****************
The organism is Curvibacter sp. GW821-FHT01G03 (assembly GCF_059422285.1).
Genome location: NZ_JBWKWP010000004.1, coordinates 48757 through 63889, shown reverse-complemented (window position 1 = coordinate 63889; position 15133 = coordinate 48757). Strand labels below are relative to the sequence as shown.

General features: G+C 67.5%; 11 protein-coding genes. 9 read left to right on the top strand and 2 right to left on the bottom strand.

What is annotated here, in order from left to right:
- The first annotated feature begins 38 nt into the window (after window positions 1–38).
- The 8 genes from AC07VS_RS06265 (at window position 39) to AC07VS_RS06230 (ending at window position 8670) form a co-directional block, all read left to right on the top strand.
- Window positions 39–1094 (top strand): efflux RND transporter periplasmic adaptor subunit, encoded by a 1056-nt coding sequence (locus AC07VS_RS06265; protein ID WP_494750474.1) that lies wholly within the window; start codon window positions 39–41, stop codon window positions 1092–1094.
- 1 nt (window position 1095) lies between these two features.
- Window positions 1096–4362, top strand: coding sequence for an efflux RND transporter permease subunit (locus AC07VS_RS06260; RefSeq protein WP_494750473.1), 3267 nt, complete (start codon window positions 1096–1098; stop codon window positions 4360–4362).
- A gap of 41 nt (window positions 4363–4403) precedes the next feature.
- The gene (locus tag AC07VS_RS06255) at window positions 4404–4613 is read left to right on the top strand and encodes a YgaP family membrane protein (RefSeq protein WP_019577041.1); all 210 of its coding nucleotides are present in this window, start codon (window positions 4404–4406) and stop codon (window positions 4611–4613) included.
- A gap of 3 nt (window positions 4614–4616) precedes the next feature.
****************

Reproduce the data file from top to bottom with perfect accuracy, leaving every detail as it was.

The organism is Curvibacter sp. GW821-FHT01G03 (assembly GCF_059422285.1).
Genome location: NZ_JBWKWP010000004.1, coordinates 48757 through 63889, shown reverse-complemented (window position 1 = coordinate 63889; position 15133 = coordinate 48757). Strand labels below are relative to the sequence as shown.

General features: G+C 67.5%; 11 protein-coding genes. 9 read left to right on the top strand and 2 right to left on the bottom strand.

What is annotated here, in order from left to right:
- The first annotated feature begins 38 nt into the window (after window positions 1–38).
- The 8 genes from AC07VS_RS06265 (at window position 39) to AC07VS_RS06230 (ending at window position 8670) form a co-directional block, all read left to right on the top strand.
- Window positions 39–1094 (top strand): efflux RND transporter periplasmic adaptor subunit, encoded by a 1056-nt coding sequence (locus AC07VS_RS06265; protein ID WP_494750474.1) that lies wholly within the window; start codon window positions 39–41, stop codon window positions 1092–1094.
- 1 nt (window position 1095) lies between these two features.
- Window positions 1096–4362, top strand: coding sequence for an efflux RND transporter permease subunit (locus AC07VS_RS06260; RefSeq protein WP_494750473.1), 3267 nt, complete (start codon window positions 1096–1098; stop codon window positions 4360–4362).
- A gap of 41 nt (window positions 4363–4403) precedes the next feature.
- The gene (locus tag AC07VS_RS06255) at window positions 4404–4613 is read left to right on the top strand and encodes a YgaP family membrane protein (RefSeq protein WP_019577041.1); all 210 of its coding nucleotides are present in this window, start codon (window positions 4404–4406) and stop codon (window positions 4611–4613) included.
- A gap of 3 nt (window positions 4614–4616) precedes the next feature.